Friday, May 23, 2014

X-Men: Days of Future Past (2014)


This is probably the earliest I've seen a movie in theatres since I saw Snakes on a Plane (2006) at a midnight screening. Not a single mistake was made that night.

In any case, I had a creeping urge, an itch if you will, to see the newest instalment of the X-Men film series, X-Men: Days of Future Past. It is the return of Bryan Singer to the director's chair. Although I was excited about seeing a movie on opening night, I came to realize that I had to see the film in at least 3D (as 3D: AVX was also an option). I never gave 3D a fair chance so I kept an open mind going in. It did not sway me. Apart from snow coming down in a few scenes during the 131 minute run, the 3D plays absolutely no role other than to strain your eyes. Do yourself a favour and go with the regular price.

I know you're excited to read about the movie but I have to preface it with a few things. From what I had previously heard, many of old cast such as Storm or even Professor X (Stewart) who appeared in the trailer were to only have cameo roles. Thankfully this was, for the most part, not the case. Although the roles they play are much smaller than would have been appropriate in one of the original trilogy; this movie is not about them. There are plenty of cameo roles from many of our old favourites and they don't amount to much but its nice to see them after The Last Stand debacle and the destructive powers of director Brett Ratner. Also if you don’t know very much about X-Men history, do yourself a favour and spend a little time getting lost in X-Men Wikpedia links.

The movie starts pretty quick. It's the year 2023 and the Sentinels have wiped out most of the mutants and those humans willing to help them. The remaining few X-Men and other mutants rally together for survival. There will be a few new names in the description below so just follow the links for more information. In what should have been the real "Last Stand", the small band of Shadowcat, Iceman, Warpath, Blink, Colossus, Sunspot, and Bishop meet up with the old guys, Professor X, Wolverine, Storm, and Magneto to end things once and for all. In an extension to Shadowcat’s powers, she is able to send a person’s consciousness back in time. The Professor intends to use this power to go back to stop the war on mutants from erupting and preventing the genocide of the mutant race. Unfortunately this is too dangerous for his mind and so they decide to send Logan (Wolverine) back because of his nigh immortality. He is sent back to 1973 to reunite Erik (Magneto) and Charles (Professor X) in order to stop Raven (Mystique) from starting it all. Hank (Beast) has been tending to the injured Charles and although they are reluctant to believe Logan, through some persuasion they agree to try. In order to free the imprisoned Erik, they recruit the help of a surprisingly likeable Peter Maximoff (Quicksilver). Once free, Erik gets back to his old tricks but that doesn't become so apparent until later scenes. They do all have a common enemy this time as they try to stop the misguided blind ambition of scientist Boliver Trask from starting the Sentinel program.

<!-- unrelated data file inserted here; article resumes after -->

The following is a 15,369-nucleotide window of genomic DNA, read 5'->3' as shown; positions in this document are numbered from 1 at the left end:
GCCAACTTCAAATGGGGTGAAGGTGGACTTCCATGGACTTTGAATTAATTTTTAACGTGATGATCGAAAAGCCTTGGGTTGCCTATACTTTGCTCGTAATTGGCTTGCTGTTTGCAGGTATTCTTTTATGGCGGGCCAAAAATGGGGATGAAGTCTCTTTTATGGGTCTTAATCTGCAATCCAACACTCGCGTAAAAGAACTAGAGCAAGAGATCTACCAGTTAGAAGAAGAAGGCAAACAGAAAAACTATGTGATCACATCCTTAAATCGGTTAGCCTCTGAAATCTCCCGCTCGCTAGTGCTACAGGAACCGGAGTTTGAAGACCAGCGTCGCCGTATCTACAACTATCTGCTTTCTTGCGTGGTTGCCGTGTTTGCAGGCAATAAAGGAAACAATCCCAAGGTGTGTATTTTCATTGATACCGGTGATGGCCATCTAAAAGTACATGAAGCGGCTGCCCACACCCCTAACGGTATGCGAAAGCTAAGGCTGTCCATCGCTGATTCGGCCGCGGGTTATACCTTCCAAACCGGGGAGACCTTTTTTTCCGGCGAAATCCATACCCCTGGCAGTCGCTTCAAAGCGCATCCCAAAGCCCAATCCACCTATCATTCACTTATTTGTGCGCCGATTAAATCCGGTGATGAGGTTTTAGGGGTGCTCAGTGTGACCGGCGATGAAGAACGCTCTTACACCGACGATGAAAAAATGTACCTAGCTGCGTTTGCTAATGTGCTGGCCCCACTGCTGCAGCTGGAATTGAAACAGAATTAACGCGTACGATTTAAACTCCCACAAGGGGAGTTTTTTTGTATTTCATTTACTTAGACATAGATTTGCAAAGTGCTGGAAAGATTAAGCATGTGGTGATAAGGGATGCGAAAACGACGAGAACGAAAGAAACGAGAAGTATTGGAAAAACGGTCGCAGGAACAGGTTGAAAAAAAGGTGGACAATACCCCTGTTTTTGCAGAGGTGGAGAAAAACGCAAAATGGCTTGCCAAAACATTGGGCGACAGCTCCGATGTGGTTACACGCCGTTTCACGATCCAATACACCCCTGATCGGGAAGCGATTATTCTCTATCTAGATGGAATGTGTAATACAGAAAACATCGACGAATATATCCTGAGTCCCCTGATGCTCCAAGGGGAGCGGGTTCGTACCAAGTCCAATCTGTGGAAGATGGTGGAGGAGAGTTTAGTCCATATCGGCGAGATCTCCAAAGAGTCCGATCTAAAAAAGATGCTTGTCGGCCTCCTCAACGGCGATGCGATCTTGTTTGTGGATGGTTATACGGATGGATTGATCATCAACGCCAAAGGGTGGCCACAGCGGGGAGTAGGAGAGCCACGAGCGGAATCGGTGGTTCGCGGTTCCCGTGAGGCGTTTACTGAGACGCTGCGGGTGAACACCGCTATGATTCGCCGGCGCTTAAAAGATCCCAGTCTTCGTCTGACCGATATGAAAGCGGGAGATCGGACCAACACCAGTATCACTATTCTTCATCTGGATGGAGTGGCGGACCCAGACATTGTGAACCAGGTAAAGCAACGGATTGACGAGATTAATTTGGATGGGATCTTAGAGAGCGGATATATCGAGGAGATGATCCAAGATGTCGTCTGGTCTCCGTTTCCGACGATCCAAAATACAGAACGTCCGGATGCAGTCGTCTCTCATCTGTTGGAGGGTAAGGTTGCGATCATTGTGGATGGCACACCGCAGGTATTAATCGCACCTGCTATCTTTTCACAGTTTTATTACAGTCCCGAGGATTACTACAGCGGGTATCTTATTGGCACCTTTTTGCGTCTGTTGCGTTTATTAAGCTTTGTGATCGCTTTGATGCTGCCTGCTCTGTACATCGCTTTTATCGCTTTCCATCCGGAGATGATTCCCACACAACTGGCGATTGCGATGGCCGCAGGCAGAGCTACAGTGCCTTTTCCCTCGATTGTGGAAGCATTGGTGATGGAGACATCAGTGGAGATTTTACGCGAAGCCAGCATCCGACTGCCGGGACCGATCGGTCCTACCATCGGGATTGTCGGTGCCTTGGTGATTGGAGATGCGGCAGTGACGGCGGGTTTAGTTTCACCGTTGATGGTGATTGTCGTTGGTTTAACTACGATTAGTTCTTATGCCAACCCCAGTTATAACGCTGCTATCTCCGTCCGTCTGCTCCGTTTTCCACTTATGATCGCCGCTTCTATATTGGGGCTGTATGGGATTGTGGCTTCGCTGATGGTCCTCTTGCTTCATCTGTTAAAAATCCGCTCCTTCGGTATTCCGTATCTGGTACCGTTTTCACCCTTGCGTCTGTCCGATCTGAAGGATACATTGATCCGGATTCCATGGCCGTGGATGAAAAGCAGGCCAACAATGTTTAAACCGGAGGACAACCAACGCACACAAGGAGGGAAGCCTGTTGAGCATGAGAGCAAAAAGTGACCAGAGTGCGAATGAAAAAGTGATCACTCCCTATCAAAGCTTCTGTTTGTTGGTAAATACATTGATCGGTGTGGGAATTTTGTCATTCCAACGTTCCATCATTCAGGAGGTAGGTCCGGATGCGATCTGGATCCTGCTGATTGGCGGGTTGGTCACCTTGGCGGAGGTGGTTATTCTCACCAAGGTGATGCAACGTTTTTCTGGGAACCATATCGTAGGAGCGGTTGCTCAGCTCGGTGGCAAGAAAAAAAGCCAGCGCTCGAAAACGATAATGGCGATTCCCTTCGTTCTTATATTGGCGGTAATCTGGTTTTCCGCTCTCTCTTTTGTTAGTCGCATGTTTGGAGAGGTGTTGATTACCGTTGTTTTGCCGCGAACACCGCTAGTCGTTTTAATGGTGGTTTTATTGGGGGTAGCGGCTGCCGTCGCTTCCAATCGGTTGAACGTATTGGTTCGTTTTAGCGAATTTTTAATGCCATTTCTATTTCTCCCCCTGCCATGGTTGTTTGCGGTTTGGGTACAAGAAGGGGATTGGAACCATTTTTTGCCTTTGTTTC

There are a few areas where hardcore fans may object. First, the Sentinels look weird as compared to the ones we saw in the beloved 90s X-Men series but I'll accept that. Also they include Bishop in this film but he seems more of a supplementary character as he could be removed with no change to the plot. Bishop is supposed to be able to time travel but that doesn't come up in this time travel driven plot. Besides this power would have rendered the entire plot line pointless. Also, in the original comic it is Shadowcat herself who goes back. Seeing as in the film universe she would not have been born yet, this way seems more appropriate. I'm not going to spoil the ending but everything is wrapped up in a tight little bow and it was just too easy for my liking. There is definitely more to point out but it eludes me at this point and you can just watch it for yourself.

The acting was pretty standard it was, good but nothing out of the ordinary. However, I did quite enjoy Peter Dinklage as Boliver Trask. I mean he's fantastic in every role so it wasn't shocking. Hugh Jackman is solid as always and I like Wolverine but its starting to be too much. He is the focus of too many movies. The film series might as well be called Wolverine and the X-Men. I definitely enjoyed the pacing of the movie. It's not always action packed or not always overly serious but has a nice balance to change gears enough to keep you intrigued. A bit more explanation in the beginning would have been helpful as some X-Men novices, myself included, might find themselves a bit lost.  

Go see it for yourself, it is definitely worth the money to go out and see (but not in 3D). Afterwards, you may want to stay after the end credits because there is definitely something to see. It's not anything surprising but certainly sets up the next film X-Men: Apocalypse (2016). If you are familiar with basic X-Men lore this may make you feel a bit tingly and certainly excited for what I hope is a cap to a superior film trilogy.

Notes:
- Poster image obtained from www.impawards.com
- The trailers seen before the feature presentation were (in the order in which I remembered them): Guardians of the Galaxy, Transformers: Age of Extinction, Dawn of the Planet of the Apes, and a sneaky film I had never heard of called Kingsman: The Secret Service.
- There may be something beyond the first post-credits clip but unfortunately I didn't want to stay for however long that might have taken.
- Halle Berry became pregnant before production and so her role had to be significantly reduced from what it was meant to be.
- I don’t like that they named him Peter because his name is Pietro but maybe they know something I don’t. They also make a sly reference to the fact that Quicksilver is Magneto’s son.